I suppose I don't need to say that there are a lot of security risks lurking around our computers. But as Fortinet's May Threat Landscape report shows, you can never let your guard down when it comes to data security.
PDF used to be a trusted application, but I suppose "trusted application" is a term that doesn't mean much these days. In April, Adobe Acrobat issued a security risk alert that stated:
The attack leverages Adobe Acrobat and Reader's ability to launch other content and applications. Strictly speaking, the new attack vector isn't a flaw in Adobe's software but rather relies on social engineering to trick users into clicking on something they shouldn't, which could lead to arbitrary code execution.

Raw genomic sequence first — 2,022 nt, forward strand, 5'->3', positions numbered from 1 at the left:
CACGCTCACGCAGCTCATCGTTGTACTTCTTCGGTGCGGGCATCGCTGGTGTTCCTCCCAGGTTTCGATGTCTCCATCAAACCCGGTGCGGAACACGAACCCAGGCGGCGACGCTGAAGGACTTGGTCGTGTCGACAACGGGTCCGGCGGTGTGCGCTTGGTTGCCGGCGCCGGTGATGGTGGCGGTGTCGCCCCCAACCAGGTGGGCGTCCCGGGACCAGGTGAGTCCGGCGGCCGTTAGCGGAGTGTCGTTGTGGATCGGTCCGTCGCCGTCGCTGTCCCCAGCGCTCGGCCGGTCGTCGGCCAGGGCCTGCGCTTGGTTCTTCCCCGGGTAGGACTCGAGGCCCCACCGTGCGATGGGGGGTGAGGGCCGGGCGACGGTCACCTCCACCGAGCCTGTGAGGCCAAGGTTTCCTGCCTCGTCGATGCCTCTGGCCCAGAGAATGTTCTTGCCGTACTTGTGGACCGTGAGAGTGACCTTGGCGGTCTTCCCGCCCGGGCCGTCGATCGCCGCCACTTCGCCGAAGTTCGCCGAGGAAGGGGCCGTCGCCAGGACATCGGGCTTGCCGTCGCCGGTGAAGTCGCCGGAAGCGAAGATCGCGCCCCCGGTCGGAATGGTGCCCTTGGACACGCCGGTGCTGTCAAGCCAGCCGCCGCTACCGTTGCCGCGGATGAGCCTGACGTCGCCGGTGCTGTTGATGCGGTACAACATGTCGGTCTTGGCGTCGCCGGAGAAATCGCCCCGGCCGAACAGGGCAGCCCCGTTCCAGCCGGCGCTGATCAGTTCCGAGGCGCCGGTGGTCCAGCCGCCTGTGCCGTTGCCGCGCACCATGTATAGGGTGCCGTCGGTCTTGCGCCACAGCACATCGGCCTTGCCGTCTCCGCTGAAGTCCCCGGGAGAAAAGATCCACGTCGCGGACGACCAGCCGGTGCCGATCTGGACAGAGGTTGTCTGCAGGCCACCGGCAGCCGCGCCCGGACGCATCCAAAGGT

Didier Stevens, who first reported the problem , said:
(Note that Adobe has provided strategies to mitigate the problem while working on a fix.)
Because so many rely on PDF files for business use, perhaps it is no coincidence that Fortinet showed a new PDF exploit, PDF/Pidief.BV!exploit, being circulated in high volume through an ongoing spam campaign. (And Adobe released another security alert about PDF Reader today.)
Said Derek Manky, project manager, cyber security and threat research:
What sets PDF/Pidief.BV apart from other PDF threats we are seeing, is that it requires user interaction. More specifically, a user needs to click on the open' button when prompted by a dialog box to initiate the infection. This threat is another reason why it's imperative for users to carefully read these types of messages when they appear.